By Staff Sgt. Lauren Snyder, 433rd Airlift Wing Public Affairs
/ Published June 13, 2018
Daniel Pickel, 433rd Airlift Wing Director of Psychological Health, speaks with an Alamo Wing member in his office at Joint Base San Antonio-Lackland, Texas, Feb. 11, 2018. Pickel provides consultation, training and education, crisis management and therapy to the Reserve Citizen Airmen of the wing. (U.S. Air Force photo by Staff. Sgt. Lauren M. Snyder)
Daniel Pickel, 433rd Airlift Wing Director of Psychological Health, speaks with an Alamo Wing member in his office at Joint Base San Antonio-Lackland, Texas, July 5, 2018. Pickel provides consultation, training and education, crisis management and therapy to the Reserve Citizen Airmen of the wing. (U.S. Air Force photo by Tech. Sgt. Carlos J. Treviño)
Daniel Pickel is new to the Alamo Wing and available for all things' regarding mental health.
Just recently hired, Pickel is the Director of Psychological Health, which a new position created for the 433rd Airlift Wing, JBSA-Lackland, has an open door policy to all its members here.
“This position is about having someone who Airmen and civilians can talk to about their issues to make sure we get the services in place as a wing to keep everyone on board as possible,” Pickel said. “What can we do to stabilize this for you, to make your life better, to resolve these problems, and keep you active here as a valued member on the team?”
As the new director, Pickel has a significant role in enabling the mission by supporting Airmen.
“Any commander can come to me, and any airman can come to me with any sort of issue,” he said. “We may get them to someone more appropriate, but I’m available. I’m not going to turn you away.”
Pickel’s availability to the wing’s Airmen is multifaceted.
“There are three big components to the job,” he said. “The first is the consultation role--of being that person that makes sure, we don’t have knee-jerk reactions. (I’m) The person they can come to me and say, “This is what we’ve got. How do we deal with this before it gets to a disciplinary issue?””
Consultation isn’t all he does, though. The second part is training and education, such as resiliency and Green Dot training.
“Some of it will be exercises on coping, and some of it will be team-building exercises,” he said. “One of my favorite exercises is teaching how not to react to the weird stuff.”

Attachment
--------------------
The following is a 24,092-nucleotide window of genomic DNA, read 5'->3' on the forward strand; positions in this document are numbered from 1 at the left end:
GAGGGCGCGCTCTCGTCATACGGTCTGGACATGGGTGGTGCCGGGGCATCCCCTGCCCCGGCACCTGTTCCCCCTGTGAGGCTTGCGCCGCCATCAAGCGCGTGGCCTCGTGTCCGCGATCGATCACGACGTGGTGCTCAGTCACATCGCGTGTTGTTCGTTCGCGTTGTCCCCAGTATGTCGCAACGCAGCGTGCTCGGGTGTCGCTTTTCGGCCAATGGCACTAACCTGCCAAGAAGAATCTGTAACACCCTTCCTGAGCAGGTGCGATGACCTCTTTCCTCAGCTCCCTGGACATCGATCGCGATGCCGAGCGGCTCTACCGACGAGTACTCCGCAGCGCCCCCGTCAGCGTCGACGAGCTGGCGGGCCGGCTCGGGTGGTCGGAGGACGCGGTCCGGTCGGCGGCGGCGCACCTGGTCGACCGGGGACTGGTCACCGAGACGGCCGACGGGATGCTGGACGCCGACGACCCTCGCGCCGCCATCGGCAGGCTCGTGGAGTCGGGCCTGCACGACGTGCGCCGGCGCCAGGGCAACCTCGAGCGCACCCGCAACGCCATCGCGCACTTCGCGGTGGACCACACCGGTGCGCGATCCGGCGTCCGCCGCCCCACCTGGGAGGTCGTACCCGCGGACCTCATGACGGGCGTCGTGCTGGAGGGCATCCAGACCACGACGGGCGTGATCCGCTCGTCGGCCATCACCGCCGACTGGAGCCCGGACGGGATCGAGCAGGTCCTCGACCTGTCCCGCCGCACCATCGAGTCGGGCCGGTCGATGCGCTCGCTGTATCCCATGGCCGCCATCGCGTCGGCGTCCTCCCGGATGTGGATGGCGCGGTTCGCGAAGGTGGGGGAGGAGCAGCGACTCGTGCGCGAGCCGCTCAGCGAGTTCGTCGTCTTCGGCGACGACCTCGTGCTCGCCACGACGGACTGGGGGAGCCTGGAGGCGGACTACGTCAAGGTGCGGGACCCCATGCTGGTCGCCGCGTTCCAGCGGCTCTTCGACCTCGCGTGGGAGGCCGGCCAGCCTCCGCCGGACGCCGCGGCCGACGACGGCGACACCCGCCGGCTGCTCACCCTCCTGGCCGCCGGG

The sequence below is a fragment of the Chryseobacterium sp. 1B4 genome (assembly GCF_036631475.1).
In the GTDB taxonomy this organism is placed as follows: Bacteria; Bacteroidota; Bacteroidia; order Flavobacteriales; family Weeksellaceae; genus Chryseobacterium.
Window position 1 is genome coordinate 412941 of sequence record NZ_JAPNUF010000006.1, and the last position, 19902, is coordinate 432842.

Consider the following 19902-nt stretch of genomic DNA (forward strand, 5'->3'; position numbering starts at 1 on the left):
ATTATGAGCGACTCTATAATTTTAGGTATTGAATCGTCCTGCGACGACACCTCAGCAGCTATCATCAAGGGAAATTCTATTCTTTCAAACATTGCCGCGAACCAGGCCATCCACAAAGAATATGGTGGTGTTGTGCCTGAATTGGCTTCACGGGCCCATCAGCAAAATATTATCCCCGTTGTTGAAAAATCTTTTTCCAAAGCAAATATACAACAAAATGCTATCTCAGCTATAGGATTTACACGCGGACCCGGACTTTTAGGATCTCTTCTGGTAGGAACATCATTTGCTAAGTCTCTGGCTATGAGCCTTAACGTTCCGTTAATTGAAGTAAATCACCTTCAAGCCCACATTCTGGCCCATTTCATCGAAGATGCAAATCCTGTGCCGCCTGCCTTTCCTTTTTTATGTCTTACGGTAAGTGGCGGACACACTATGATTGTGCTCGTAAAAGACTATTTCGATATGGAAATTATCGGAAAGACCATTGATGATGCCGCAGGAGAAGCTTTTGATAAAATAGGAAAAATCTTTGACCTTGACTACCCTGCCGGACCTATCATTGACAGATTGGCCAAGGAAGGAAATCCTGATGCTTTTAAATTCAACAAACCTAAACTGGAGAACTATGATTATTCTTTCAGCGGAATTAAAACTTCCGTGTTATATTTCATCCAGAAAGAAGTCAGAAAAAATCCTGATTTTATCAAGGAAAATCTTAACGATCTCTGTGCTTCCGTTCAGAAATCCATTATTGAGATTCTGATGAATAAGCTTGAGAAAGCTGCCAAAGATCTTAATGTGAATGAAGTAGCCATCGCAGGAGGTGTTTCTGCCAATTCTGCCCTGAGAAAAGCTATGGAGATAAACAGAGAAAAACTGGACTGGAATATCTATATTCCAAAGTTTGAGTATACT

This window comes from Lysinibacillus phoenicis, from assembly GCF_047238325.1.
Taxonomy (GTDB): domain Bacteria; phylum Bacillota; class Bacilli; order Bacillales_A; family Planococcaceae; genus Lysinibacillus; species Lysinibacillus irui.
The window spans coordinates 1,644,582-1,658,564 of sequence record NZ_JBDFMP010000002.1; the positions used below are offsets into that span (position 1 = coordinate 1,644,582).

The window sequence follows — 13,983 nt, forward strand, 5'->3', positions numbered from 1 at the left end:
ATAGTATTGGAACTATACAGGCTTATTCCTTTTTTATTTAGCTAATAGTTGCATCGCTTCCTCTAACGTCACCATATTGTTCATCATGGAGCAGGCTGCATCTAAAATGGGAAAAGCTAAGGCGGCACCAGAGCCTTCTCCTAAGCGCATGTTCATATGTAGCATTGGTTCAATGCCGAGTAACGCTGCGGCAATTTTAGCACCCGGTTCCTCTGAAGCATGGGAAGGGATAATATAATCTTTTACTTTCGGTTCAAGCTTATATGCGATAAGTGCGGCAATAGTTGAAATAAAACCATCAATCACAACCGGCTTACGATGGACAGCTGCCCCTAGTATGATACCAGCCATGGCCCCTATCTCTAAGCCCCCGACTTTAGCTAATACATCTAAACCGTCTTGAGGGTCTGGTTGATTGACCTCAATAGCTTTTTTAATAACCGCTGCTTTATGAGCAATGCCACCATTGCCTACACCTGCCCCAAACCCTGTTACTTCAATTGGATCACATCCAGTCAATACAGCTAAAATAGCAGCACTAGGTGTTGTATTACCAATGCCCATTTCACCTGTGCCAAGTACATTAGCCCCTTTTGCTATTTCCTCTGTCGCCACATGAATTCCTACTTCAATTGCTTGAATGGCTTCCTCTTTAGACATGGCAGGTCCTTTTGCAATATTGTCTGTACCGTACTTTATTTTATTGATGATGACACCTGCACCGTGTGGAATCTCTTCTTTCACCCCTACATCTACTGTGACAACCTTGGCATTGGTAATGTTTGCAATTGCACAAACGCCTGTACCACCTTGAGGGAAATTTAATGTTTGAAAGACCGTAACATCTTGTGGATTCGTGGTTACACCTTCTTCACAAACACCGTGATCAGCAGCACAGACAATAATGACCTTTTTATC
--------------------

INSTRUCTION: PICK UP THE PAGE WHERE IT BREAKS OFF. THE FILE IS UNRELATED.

The third part of Pickel’s new job is crisis management and therapy.
“You become a stabilizing factor,” he said. “You make sure that person gets where they need to be. If this UTA is an example, that role will keep me busy.”
Those three parts of Pickel’s job directly support the wing’s Reserve Citizen Airmen.
“Those pieces are what the job is,” he said. “How we go about doing that is between all of us. How this job develops is how we need it to, as the unit as a whole, needs it to develop. That means everybody is a part of the action, and everyone gets a say.”
Pickel has an open-door policy for any problem that may affect members’ mental health.
When asked if he sees dependents, he said, “If you and your spouse show up at my door because of problems, I’m going to see you. I’m here to see what needs to be seen.”
Any Airman may deal with issues such as depression, family problems, financial issues, substance abuse, or grief, he said.
“We all have problems from time to time,” he said. “It doesn’t keep us from doing our job, because we have to maintain a certain amount of discipline and order. That doesn’t mean that just because you have a problem, you should be disciplined for it. We need you to be willing to come to us to get that help. You’re not going to get in trouble for talking to us.”
Pickel doesn’t make a habit of documenting details of conversations he’s had with Airmen.
“My documentation is limited and nonspecific,” he said. “We want what you to understand that you aren’t coming to me so I can rat you out to the boss. You’re coming to me because we want to help you.”
However, there are a few issues, he can’t keep confidential.
“Three areas that are out of my hands,” he said. “The mandatory reporting areas; are a danger to self, danger to others, and a major risk to the immediate mission at hand. Those things need to get elevated for safety.”
Pickel is already feeling validated in taking the job here.
“I’m feeling very welcome,” he said. “I applied for a reason; it felt right. It’s been a joy as the reason for this position becomes more and more clear every day.”
Daniel Pickel is available during the week and drill weekends.